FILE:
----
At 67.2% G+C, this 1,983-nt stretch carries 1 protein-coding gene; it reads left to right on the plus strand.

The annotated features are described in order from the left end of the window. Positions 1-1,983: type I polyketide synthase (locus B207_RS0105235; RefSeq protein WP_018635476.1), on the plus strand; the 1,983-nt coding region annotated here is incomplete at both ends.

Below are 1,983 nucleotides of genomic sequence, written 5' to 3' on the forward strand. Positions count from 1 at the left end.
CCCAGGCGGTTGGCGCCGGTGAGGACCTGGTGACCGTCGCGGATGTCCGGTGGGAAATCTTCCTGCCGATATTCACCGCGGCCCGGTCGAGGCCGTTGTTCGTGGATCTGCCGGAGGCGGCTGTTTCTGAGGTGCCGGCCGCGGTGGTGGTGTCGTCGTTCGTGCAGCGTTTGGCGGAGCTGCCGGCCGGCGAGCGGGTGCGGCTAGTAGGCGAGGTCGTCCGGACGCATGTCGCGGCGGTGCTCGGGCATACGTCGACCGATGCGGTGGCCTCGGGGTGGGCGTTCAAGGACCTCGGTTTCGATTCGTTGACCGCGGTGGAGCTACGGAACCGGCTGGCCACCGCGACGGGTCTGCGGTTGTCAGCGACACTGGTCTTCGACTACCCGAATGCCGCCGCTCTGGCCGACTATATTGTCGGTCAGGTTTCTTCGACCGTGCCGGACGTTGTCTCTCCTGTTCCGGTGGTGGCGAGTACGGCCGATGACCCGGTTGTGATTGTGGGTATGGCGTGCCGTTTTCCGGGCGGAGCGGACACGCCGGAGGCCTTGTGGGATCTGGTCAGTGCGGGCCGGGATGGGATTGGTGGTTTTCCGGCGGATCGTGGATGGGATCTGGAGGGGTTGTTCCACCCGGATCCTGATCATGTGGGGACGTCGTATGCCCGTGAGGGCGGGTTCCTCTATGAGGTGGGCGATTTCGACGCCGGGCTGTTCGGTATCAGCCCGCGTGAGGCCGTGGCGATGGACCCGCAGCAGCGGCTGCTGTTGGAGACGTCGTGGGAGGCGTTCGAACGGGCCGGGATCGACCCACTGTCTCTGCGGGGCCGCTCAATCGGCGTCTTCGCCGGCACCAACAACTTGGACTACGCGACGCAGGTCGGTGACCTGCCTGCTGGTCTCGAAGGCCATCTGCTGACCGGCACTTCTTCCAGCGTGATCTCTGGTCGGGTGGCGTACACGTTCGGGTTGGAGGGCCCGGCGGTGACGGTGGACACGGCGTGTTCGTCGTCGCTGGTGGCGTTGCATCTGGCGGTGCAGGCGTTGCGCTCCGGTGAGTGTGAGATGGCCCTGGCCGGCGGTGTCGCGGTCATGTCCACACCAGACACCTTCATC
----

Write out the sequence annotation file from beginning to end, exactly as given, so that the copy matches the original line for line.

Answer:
At 67.2% G+C, this 1,983-nt stretch carries 1 protein-coding gene; it reads left to right on the plus strand.

The annotated features are described in order from the left end of the window. Positions 1-1,983: type I polyketide synthase (locus B207_RS0105235; RefSeq protein WP_018635476.1), on the plus strand; the 1,983-nt coding region annotated here is incomplete at both ends.

Below are 1,983 nucleotides of genomic sequence, written 5' to 3' on the forward strand. Positions count from 1 at the left end.
CCCAGGCGGTTGGCGCCGGTGAGGACCTGGTGACCGTCGCGGATGTCCGGTGGGAAATCTTCCTGCCGATATTCACCGCGGCCCGGTCGAGGCCGTTGTTCGTGGATCTGCCGGAGGCGGCTGTTTCTGAGGTGCCGGCCGCGGTGGTGGTGTCGTCGTTCGTGCAGCGTTTGGCGGAGCTGCCGGCCGGCGAGCGGGTGCGGCTAGTAGGCGAGGTCGTCCGGACGCATGTCGCGGCGGTGCTCGGGCATACGTCGACCGATGCGGTGGCCTCGGGGTGGGCGTTCAAGGACCTCGGTTTCGATTCGTTGACCGCGGTGGAGCTACGGAACCGGCTGGCCACCGCGACGGGTCTGCGGTTGTCAGCGACACTGGTCTTCGACTACCCGAATGCCGCCGCTCTGGCCGACTATATTGTCGGTCAGGTTTCTTCGACCGTGCCGGACGTTGTCTCTCCTGTTCCGGTGGTGGCGAGTACGGCCGATGACCCGGTTGTGATTGTGGGTATGGCGTGCCGTTTTCCGGGCGGAGCGGACACGCCGGAGGCCTTGTGGGATCTGGTCAGTGCGGGCCGGGATGGGATTGGTGGTTTTCCGGCGGATCGTGGATGGGATCTGGAGGGGTTGTTCCACCCGGATCCTGATCATGTGGGGACGTCGTATGCCCGTGAGGGCGGGTTCCTCTATGAGGTGGGCGATTTCGACGCCGGGCTGTTCGGTATCAGCCCGCGTGAGGCCGTGGCGATGGACCCGCAGCAGCGGCTGCTGTTGGAGACGTCGTGGGAGGCGTTCGAACGGGCCGGGATCGACCCACTGTCTCTGCGGGGCCGCTCAATCGGCGTCTTCGCCGGCACCAACAACTTGGACTACGCGACGCAGGTCGGTGACCTGCCTGCTGGTCTCGAAGGCCATCTGCTGACCGGCACTTCTTCCAGCGTGATCTCTGGTCGGGTGGCGTACACGTTCGGGTTGGAGGGCCCGGCGGTGACGGTGGACACGGCGTGTTCGTCGTCGCTGGTGGCGTTGCATCTGGCGGTGCAGGCGTTGCGCTCCGGTGAGTGTGAGATGGCCCTGGCCGGCGGTGTCGCGGTCATGTCCACACCAGACACCTTCATC